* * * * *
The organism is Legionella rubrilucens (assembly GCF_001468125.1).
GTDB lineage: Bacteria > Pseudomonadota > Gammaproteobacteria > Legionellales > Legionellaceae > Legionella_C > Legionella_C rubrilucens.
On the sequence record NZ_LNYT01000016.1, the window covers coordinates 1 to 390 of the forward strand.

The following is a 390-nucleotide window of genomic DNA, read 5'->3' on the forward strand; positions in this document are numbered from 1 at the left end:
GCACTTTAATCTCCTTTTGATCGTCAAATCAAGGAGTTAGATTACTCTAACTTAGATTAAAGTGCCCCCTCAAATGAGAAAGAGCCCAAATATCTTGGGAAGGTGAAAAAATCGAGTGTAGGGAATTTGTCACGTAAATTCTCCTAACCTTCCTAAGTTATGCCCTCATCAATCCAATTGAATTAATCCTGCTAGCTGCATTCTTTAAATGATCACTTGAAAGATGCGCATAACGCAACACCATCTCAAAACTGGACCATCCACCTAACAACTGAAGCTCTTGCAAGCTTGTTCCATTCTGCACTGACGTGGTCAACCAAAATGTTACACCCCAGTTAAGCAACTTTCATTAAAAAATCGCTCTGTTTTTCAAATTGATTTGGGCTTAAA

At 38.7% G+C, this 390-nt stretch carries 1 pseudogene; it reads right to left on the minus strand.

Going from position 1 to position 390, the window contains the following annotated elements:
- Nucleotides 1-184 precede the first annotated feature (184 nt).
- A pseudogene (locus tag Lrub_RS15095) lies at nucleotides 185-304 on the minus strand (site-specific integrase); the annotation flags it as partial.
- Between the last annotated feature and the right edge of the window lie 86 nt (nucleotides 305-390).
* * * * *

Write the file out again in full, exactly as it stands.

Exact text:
The organism is Legionella rubrilucens (assembly GCF_001468125.1).
GTDB lineage: Bacteria > Pseudomonadota > Gammaproteobacteria > Legionellales > Legionellaceae > Legionella_C > Legionella_C rubrilucens.
On the sequence record NZ_LNYT01000016.1, the window covers coordinates 1 to 390 of the forward strand.

The following is a 390-nucleotide window of genomic DNA, read 5'->3' on the forward strand; positions in this document are numbered from 1 at the left end:
GCACTTTAATCTCCTTTTGATCGTCAAATCAAGGAGTTAGATTACTCTAACTTAGATTAAAGTGCCCCCTCAAATGAGAAAGAGCCCAAATATCTTGGGAAGGTGAAAAAATCGAGTGTAGGGAATTTGTCACGTAAATTCTCCTAACCTTCCTAAGTTATGCCCTCATCAATCCAATTGAATTAATCCTGCTAGCTGCATTCTTTAAATGATCACTTGAAAGATGCGCATAACGCAACACCATCTCAAAACTGGACCATCCACCTAACAACTGAAGCTCTTGCAAGCTTGTTCCATTCTGCACTGACGTGGTCAACCAAAATGTTACACCCCAGTTAAGCAACTTTCATTAAAAAATCGCTCTGTTTTTCAAATTGATTTGGGCTTAAA

At 38.7% G+C, this 390-nt stretch carries 1 pseudogene; it reads right to left on the minus strand.

Going from position 1 to position 390, the window contains the following annotated elements:
- Nucleotides 1-184 precede the first annotated feature (184 nt).
- A pseudogene (locus tag Lrub_RS15095) lies at nucleotides 185-304 on the minus strand (site-specific integrase); the annotation flags it as partial.
- Between the last annotated feature and the right edge of the window lie 86 nt (nucleotides 305-390).